After a person passes, courts appoint a personal representative to close out the deceased person’s estate. The personal representative will collect claims against the estate and determine their validity and determine who any heirs are as well as what share of the estate they are entitled to. Once that has been settled, they must distribute payment to parties that are entitled to compensation for debts per the state probate code, after which the probate court will give permission for the remainder of the estate to be distributed amongst the heirs based on the will or probate code depending on the situation.

What is a trust?

While many people’s estate plans can be created with nothing more than a will, these plans usually require probate. An alternative to a will is a trust. A trust can be an option any time a will can be used, but often a trust is used when a more complex plan may require the introduction of a trust. Trusts are legal instruments that involve three separate roles: settlor, trustee, and beneficiary. The settlor is the person who creates the trust, and they do so by providing some set of property to the trustee. The trustee then manages the trust’s property in accordance with the settlor’s instructions for the benefit of the beneficiary. A trust plan is anticipated to avoid the need for probate.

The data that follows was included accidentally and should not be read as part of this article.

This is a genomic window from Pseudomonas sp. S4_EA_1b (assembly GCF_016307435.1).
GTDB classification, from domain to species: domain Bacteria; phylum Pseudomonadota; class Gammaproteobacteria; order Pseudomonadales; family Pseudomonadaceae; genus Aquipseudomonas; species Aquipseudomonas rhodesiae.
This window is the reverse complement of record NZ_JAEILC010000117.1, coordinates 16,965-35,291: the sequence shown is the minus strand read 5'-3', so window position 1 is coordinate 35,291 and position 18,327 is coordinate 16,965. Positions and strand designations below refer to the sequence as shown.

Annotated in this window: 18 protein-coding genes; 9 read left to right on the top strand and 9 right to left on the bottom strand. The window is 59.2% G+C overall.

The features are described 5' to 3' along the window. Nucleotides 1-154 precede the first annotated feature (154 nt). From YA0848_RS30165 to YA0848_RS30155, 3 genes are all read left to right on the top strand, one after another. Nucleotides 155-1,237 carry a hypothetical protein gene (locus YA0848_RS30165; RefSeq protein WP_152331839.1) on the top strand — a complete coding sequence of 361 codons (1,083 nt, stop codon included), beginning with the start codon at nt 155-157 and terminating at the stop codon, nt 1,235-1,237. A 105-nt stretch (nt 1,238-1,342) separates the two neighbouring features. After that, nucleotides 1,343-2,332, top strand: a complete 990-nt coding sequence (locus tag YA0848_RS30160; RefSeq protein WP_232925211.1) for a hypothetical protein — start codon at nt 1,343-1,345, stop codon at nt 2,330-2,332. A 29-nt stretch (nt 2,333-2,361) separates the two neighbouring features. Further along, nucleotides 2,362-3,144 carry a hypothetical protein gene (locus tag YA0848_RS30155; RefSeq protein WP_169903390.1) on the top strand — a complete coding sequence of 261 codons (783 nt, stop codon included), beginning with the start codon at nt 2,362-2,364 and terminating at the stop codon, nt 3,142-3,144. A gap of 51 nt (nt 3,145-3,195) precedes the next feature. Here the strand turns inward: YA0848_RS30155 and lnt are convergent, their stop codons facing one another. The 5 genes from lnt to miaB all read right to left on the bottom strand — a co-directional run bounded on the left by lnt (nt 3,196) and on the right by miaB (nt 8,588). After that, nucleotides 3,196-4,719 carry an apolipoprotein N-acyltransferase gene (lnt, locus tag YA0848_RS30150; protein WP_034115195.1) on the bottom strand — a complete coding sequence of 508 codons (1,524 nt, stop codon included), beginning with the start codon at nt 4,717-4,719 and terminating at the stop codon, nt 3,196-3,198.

What is the role of a trustee?

Trustees are responsible for the management of a trust’s assets. This responsibility comes with certain duties to act carefully and to manage the trust in the interests of the beneficiary.

As the name suggests, the trustee is a position that requires a great deal of trust and honesty. It is their job to take care of the property for some third party, and they have a considerable amount of access to that property. While everyone chooses their trustee, expecting them to be able to handle these duties, beneficiaries may have legal options in the case of bad behavior by the trustee.